Founded in 1947, the school has brought the gift of music to thousands of students in the past 62 years, many of whom have gone on to become teachers themselves at the school.
Anna Floyd, current manager of the school, began as a student at the school when she was just a teenager. "I started coming when I was 13. I didn't know how to carry a tune, so I had a lot of learning to do," Floyd said.
Current teacher, Teena Sipe Davis, fondly remembers her summers at the school. "It was what I lived for, just to come to singing school. The people who I met, I'm still friends with today. I keep in touch with a lot of folks from my time here as a student. Many of my fellow students are now teachers here with me. We all grew up here at singing school together, and we all teach. The kids, they remind me of us when we were little. I would encourage anybody to come," Davis said.
According to the school's Web site, the singing-school tradition goes back to the time of the Second Great Awakening on the American frontier in the first years of the 19th century. This tradition contributed significantly to the growth and power of the great revivals that especially captivated gospel-hungry settlers in the frontier South in the first third of the century.
Floyd's father, Lindsey Lee Floyd, played a large part in bringing the singing tradition to Izard County by founding the Izard County Singing Convention in 1910. Building on this tradition, Orgel Mason along with Lindsey Floyd, Steve Jones, Jeff Cooper, and Thomas and Ethel Brockwell founded the Brockwell Music School on land donated by the Brockwells in 1947.
Mason was a musician and piano tuner who began singing gospel music as a teenager and worked as a young man for the legendary Stamps-Baxter Music Company in Dallas, Texas. Mason became convinced the school could be replicated in north-central Arkansas to train amateur musicians without the commercialization so often present in the gospel music industry at that time.
His son, Loye Mason, has been a part of the school from the very beginning, as he was born the same year the school began. "Dad started the school to help the area churches musically. What we teach now is exactly what dad started out teaching, except we have more teachers and more students. It's been this way for 62 years so we don't try to fix a wheel that's rolling," Mason said.
To teach the first classes, Orgel Mason and his co-workers recruited the Home State Quartet of Little Rock to help them out. "Clarence Heidelberg of the Home State Quartet actually taught me how to carry a tune," Anna Floyd said.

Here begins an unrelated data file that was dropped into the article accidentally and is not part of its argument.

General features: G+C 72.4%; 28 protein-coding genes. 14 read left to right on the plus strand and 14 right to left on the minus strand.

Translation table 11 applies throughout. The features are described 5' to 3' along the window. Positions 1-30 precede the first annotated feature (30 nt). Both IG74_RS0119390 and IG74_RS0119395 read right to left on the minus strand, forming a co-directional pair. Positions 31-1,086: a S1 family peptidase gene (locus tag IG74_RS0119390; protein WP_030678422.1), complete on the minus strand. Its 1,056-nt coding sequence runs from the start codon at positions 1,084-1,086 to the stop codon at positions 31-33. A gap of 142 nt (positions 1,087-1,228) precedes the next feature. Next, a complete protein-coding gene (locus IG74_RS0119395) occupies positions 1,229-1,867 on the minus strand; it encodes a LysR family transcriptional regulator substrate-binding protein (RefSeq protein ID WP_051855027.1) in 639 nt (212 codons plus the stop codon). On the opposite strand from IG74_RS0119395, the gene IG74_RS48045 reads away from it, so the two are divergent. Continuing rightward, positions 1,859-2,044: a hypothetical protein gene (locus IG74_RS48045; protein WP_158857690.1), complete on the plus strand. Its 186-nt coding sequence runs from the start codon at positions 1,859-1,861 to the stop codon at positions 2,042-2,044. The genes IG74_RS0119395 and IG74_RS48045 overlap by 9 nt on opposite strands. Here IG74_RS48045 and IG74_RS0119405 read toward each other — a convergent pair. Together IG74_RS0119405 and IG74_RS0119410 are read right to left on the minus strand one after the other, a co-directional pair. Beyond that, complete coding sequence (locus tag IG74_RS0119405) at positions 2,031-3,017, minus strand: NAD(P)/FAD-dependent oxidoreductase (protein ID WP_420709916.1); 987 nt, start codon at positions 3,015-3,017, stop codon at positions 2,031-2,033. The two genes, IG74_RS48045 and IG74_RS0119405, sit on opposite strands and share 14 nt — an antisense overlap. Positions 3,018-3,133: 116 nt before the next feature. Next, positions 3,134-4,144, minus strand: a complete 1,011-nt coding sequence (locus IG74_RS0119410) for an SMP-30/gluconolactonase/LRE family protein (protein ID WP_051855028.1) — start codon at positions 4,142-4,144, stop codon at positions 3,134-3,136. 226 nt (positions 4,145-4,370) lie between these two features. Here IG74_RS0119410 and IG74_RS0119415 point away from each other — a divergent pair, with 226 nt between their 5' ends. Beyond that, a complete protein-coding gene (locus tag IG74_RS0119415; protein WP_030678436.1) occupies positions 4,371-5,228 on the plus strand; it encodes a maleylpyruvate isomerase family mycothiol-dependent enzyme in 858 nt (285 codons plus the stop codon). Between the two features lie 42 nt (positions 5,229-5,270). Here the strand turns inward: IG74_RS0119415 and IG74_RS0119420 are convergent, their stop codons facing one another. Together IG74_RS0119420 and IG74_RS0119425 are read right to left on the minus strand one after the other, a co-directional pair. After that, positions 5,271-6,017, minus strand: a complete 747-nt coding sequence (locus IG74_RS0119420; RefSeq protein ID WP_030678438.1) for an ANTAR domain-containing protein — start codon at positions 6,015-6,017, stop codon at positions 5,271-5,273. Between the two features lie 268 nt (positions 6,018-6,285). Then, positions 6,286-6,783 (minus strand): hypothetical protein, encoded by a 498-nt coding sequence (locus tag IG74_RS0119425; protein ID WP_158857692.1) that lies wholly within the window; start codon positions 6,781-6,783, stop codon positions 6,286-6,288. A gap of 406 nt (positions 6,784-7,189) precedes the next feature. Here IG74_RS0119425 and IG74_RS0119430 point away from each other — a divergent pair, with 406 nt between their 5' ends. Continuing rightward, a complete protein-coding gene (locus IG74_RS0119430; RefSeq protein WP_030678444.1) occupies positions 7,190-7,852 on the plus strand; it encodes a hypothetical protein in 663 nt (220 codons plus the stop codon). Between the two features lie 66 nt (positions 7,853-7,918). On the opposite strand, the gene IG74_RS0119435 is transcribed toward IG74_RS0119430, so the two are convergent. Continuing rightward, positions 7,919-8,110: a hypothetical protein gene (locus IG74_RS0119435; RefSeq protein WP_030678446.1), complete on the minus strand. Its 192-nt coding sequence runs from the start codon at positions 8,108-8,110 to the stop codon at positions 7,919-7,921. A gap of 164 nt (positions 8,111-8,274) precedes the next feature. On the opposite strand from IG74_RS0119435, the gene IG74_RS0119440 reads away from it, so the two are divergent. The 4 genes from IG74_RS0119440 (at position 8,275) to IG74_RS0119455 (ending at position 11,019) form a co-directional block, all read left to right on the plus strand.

The school's leaders used teachers from throughout Arkansas and occasionally other Southern states and prided themselves on always staffing the school with highly trained, skilled musicians.
Former teacher and student Norma Muncy is proud of the way the school has continued to blossom. "It has just grown and the teachers just get more qualified as it grows. We have new kids every year, and the older ones graduate on and some come back and teach, to continue the community here. There are some really fond memories of here, everything from playing in the creek to the camaraderie," Muncy said.
The instructors at the Brockwell Gospel Music School maintain a set two-week curriculum. Students range from young children to senior citizens who come from around Arkansas and other states to improve their musicianship.
One of the adult students, David Malone, feels the school has a lot to offer people of all ages. "They have wonderful teachers, and I'm glad they've kept it going this long. I already knew how to play guitar some, but I wanted to get better at it," he said.
The school also offers instruction in sight-reading, conducting, and composition, as well as in singing by ear and shape-note singing. It uses the same curriculum it always has as Loye Mason noted, concentrating on four-part, Southern-style gospel harmony. The school has a loyal following among its graduates, many of whom have sent their own children to attend the school, including members of the family of famed gospel composer Luther Presley.
One of those former students, Roy Guiltner has sons attending the school this year. He feels the lessons here are gifts for a lifetime.
"Music is a blessing, and I think gospel music has done some wonderful things. It's kept many in church, because the power of the Holy Spirit moves through the song. It's very important that this love of music gets handed down from one generation to the next. I think they'll appreciate this later on, remembering some of the songs that they sing here at music school. One day when they're having trouble or distress, they'll bring those words back up and it will bring comfort to them. I can still remember the words to many of the songs we sang when I was a student here, and those words can bring a lot of comfort to me," Guiltner said.
To cap off the two weeks of instruction, the school features a closing night program of music for the public on Friday, June 19 at 7 p.m. in the tabernacle. Everyone is welcomed to attend and support the students. The public is also invited to attend the monthly Gospel Singing held on the second Sunday of each month at 2 p.m. in the tabernacle.
The Brockwell Gospel Music School is located in Brockwell, Ark., at the intersections of Hwy. 56 and Hwy. 9 in Izard County. For more information about the school, contact Anna Floyd at 870-368-5012 or by e-mail at email@example.com. Their Web site is located online at www.brockwellmusicschool.com.